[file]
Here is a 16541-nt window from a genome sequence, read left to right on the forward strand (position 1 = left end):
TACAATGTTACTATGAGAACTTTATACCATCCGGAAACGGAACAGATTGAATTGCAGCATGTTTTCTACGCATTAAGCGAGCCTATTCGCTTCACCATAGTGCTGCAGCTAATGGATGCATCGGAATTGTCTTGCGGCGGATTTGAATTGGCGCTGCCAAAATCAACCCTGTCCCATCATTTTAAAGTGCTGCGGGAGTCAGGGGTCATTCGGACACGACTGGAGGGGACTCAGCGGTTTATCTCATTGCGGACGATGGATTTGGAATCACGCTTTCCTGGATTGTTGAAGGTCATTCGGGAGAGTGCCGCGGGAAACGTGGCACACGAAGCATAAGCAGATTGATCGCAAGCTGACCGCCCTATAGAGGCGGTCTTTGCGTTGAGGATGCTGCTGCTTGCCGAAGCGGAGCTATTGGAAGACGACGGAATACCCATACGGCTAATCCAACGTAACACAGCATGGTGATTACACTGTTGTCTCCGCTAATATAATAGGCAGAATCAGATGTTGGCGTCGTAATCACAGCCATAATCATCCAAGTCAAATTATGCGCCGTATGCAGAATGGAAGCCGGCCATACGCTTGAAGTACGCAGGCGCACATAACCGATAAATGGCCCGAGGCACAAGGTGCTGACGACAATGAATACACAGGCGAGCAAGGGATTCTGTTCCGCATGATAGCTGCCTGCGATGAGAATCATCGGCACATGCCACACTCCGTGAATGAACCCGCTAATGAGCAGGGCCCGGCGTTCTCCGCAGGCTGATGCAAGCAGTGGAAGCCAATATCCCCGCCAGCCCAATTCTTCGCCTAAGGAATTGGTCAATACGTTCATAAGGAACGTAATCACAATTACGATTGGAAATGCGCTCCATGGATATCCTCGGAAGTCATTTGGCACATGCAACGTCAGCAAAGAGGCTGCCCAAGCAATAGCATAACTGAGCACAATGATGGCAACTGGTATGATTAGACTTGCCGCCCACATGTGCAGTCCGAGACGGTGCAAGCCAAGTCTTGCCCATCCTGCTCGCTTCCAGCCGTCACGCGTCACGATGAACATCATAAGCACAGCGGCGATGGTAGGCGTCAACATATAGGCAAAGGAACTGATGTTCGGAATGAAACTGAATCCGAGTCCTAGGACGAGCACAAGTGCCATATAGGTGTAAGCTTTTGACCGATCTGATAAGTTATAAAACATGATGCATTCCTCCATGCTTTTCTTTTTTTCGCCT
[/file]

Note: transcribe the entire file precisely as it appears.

Here is a 16541-nt window from a genome sequence, read left to right on the forward strand (position 1 = left end):
TACAATGTTACTATGAGAACTTTATACCATCCGGAAACGGAACAGATTGAATTGCAGCATGTTTTCTACGCATTAAGCGAGCCTATTCGCTTCACCATAGTGCTGCAGCTAATGGATGCATCGGAATTGTCTTGCGGCGGATTTGAATTGGCGCTGCCAAAATCAACCCTGTCCCATCATTTTAAAGTGCTGCGGGAGTCAGGGGTCATTCGGACACGACTGGAGGGGACTCAGCGGTTTATCTCATTGCGGACGATGGATTTGGAATCACGCTTTCCTGGATTGTTGAAGGTCATTCGGGAGAGTGCCGCGGGAAACGTGGCACACGAAGCATAAGCAGATTGATCGCAAGCTGACCGCCCTATAGAGGCGGTCTTTGCGTTGAGGATGCTGCTGCTTGCCGAAGCGGAGCTATTGGAAGACGACGGAATACCCATACGGCTAATCCAACGTAACACAGCATGGTGATTACACTGTTGTCTCCGCTAATATAATAGGCAGAATCAGATGTTGGCGTCGTAATCACAGCCATAATCATCCAAGTCAAATTATGCGCCGTATGCAGAATGGAAGCCGGCCATACGCTTGAAGTACGCAGGCGCACATAACCGATAAATGGCCCGAGGCACAAGGTGCTGACGACAATGAATACACAGGCGAGCAAGGGATTCTGTTCCGCATGATAGCTGCCTGCGATGAGAATCATCGGCACATGCCACACTCCGTGAATGAACCCGCTAATGAGCAGGGCCCGGCGTTCTCCGCAGGCTGATGCAAGCAGTGGAAGCCAATATCCCCGCCAGCCCAATTCTTCGCCTAAGGAATTGGTCAATACGTTCATAAGGAACGTAATCACAATTACGATTGGAAATGCGCTCCATGGATATCCTCGGAAGTCATTTGGCACATGCAACGTCAGCAAAGAGGCTGCCCAAGCAATAGCATAACTGAGCACAATGATGGCAACTGGTATGATTAGACTTGCCGCCCACATGTGCAGTCCGAGACGGTGCAAGCCAAGTCTTGCCCATCCTGCTCGCTTCCAGCCGTCACGCGTCACGATGAACATCATAAGCACAGCGGCGATGGTAGGCGTCAACATATAGGCAAAGGAACTGATGTTCGGAATGAAACTGAATCCGAGTCCTAGGACGAGCACAAGTGCCATATAGGTGTAAGCTTTTGACCGATCTGATAAGTTATAAAACATGATGCATTCCTCCATGCTTTTCTTTTTTTCGCCT